Can states refuse to settle refugees within their borders once the federal government has granted them entry into the U.S.? The Refugee Act of 1980 gave the president the power to admit refugees facing “persecution or a well-founded fear of persecution on account of race, religion, nationality, membership in a particular social group, or political opinion.” Some states, cities, and counties have since deemed themselves “sanctuary jurisdictions,” declaring that they won’t cooperate with federal efforts to enforce immigration law by removing aliens with no legal right to live there.
Connecticut is one such sanctuary jurisdiction, having enacted a law “to allow in-state tuition benefits for certain unauthorized immigrant students,” according to the National Conference of State Legislatures. The Nutmeg State has also passed a law that provides “driver’s licenses to applicants who submit a valid foreign passport or consular identification and proof of residency regardless of legal presence in the U.S.”
We spoke with two Best Lawyers-recognized attorneys in Connecticut to get their thoughts on the current state of immigration and refugee law.
Kara A. Hart
Law Office of Kara Hart
Recognized for Immigration Law Since 2010
What sort of impact have these new regulations had on your practice?
Immigration attorneys in Connecticut try to bridge the divide between state and federal law by helping legislators understand the consequences that state laws can have on immigrants in our communities. Without this communication, state legislators may pass a law to solve one problem and unwittingly create new ones.
How can immigration lawyers contribute to policy reforms?
In several ways. For example, we can educate the public about how U.S. immigration laws actually work. I’ve found that most people are shocked to learn how few options exist to obtain lawful immigration status, and how harsh the consequences can be for violating U.S. immigration laws. Immigration attorneys can also communicate with both state and federal lawmakers to advocate for humane immigration policies. It’s critical to show how seemingly dry administrative rules can have a devastating impact on individuals and their families.
Andrew L. Wizner
Partner at Leete, Kosto & Wizner, LLP
Recognized for Immigration Law Since 2005
Can you explain the new H-1B visa registration rule and talk about how it will affect your practice?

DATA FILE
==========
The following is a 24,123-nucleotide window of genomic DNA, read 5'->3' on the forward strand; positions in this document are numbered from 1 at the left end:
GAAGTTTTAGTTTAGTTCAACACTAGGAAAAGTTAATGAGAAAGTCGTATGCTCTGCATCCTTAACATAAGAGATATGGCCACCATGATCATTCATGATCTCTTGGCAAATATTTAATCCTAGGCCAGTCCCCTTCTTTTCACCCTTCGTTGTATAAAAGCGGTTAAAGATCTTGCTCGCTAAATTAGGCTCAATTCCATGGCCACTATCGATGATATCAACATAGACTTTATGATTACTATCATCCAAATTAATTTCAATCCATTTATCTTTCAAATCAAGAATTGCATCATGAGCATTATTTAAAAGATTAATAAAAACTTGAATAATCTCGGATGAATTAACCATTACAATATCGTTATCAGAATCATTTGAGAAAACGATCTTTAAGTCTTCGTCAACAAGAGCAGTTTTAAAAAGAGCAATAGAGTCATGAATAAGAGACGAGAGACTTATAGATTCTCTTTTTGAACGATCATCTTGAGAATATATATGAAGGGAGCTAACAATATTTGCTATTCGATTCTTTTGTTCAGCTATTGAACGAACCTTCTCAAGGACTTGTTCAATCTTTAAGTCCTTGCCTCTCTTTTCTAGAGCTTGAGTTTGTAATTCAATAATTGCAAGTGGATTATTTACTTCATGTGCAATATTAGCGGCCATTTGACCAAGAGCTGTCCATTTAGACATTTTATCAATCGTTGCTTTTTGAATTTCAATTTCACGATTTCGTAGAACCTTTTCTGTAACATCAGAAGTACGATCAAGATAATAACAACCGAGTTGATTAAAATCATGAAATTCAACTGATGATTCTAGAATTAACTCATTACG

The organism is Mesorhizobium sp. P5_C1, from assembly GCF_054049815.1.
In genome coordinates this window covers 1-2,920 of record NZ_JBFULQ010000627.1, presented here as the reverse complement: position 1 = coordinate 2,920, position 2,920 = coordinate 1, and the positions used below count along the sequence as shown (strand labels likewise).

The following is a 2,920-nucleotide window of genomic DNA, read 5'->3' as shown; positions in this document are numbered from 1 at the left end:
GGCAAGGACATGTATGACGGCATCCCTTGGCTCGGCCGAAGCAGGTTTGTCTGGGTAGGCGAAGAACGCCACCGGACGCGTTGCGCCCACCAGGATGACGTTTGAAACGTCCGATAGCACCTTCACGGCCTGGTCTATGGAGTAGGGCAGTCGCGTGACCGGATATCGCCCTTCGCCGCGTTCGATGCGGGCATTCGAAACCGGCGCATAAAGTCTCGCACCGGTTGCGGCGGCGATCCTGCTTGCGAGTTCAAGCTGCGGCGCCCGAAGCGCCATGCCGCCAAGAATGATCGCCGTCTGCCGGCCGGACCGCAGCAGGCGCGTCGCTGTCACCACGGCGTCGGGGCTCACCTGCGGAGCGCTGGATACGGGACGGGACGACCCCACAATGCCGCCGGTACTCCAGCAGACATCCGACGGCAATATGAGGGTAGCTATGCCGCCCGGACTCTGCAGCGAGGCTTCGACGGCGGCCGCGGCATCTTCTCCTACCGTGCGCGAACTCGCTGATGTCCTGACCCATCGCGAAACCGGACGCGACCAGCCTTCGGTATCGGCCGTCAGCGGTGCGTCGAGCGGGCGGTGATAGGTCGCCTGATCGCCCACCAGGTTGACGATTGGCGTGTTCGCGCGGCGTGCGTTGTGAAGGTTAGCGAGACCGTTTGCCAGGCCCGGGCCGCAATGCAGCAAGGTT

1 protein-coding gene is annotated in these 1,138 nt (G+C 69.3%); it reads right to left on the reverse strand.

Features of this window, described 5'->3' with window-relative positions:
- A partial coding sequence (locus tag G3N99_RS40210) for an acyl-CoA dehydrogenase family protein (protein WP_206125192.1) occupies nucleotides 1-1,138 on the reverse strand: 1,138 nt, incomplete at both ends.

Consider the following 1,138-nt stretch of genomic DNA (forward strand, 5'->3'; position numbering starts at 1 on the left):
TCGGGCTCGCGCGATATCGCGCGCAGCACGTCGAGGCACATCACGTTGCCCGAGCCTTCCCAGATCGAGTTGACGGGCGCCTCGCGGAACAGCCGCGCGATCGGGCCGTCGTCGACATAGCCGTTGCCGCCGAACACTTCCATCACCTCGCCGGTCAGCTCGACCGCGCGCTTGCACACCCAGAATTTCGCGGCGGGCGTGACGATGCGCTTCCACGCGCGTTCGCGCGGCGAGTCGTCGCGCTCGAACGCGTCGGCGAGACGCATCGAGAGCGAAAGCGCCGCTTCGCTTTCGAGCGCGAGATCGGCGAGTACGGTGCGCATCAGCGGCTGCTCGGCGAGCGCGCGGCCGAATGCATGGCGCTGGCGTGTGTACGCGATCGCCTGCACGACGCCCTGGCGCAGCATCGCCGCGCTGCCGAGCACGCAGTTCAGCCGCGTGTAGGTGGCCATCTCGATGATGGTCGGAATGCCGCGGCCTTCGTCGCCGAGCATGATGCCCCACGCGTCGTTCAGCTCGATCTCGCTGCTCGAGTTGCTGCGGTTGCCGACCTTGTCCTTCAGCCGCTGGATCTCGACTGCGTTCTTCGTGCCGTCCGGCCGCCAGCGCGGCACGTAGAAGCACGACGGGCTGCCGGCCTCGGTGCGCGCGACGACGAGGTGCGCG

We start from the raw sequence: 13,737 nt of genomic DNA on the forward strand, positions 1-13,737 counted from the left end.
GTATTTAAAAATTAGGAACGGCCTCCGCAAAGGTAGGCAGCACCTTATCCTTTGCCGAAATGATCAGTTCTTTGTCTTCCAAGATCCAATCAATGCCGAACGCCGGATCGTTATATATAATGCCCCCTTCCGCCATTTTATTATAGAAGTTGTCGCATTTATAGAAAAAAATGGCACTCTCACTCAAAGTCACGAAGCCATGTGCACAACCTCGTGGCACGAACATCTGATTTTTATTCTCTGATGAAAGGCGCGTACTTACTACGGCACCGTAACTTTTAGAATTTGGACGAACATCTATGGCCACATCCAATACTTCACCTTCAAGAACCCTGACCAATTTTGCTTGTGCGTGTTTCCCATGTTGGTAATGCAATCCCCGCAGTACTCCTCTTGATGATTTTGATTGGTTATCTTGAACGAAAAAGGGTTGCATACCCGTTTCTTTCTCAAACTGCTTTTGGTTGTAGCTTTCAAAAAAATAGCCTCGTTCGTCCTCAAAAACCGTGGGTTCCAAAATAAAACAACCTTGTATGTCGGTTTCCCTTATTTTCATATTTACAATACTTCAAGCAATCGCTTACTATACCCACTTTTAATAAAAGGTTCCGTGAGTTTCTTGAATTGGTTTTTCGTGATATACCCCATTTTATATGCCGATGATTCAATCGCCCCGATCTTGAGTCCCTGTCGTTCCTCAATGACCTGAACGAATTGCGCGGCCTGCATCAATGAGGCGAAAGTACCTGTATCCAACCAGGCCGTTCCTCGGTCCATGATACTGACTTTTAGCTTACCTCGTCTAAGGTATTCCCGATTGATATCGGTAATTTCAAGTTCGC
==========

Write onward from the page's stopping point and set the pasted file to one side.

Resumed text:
This year, for the first time, U.S. Citizenship and Immigration Services (USCIS) is requiring employers to submit online an H-1B registration in order to qualify to file a new H-1B petition.
The H-1B registration is effectively a lottery ticket. Our firm and our clients face a new web-based system that USCIS has never tested in high-demand events. We’ve spent considerable time learning the new system and counseling clients regarding backup plans in case the new system becomes inoperable, which USCIS has acknowledged is a possibility.
In the future, the new system may result in our firm filing fewer petition packages than before, because USCIS will only accept H-1B petitions from lottery winners. I anticipate some measure of financial impact for our firm and clients due to a potential reduction in petition filings along with the new layer of processing associated with the registration requirement.
What is the much-discussed “public-charge rule,” and how will it affect immigration law?
The law has historically required immigrants to overcome a ground of inadmissibility by showing they are not likely to become primarily dependent on the government for support. The new public-charge rule has dramatically changed how applicants for immigrant and nonimmigrant visas may prove that they will not become a “public charge.” I anticipate that the new rule will require many hours of our firm’s time to counsel clients and prepare the new form. It will create a morass of new paperwork, new grounds for USCIS to issue requests for evidence, and a series of applicant representations to be reviewed once again when the time comes to apply for naturalization.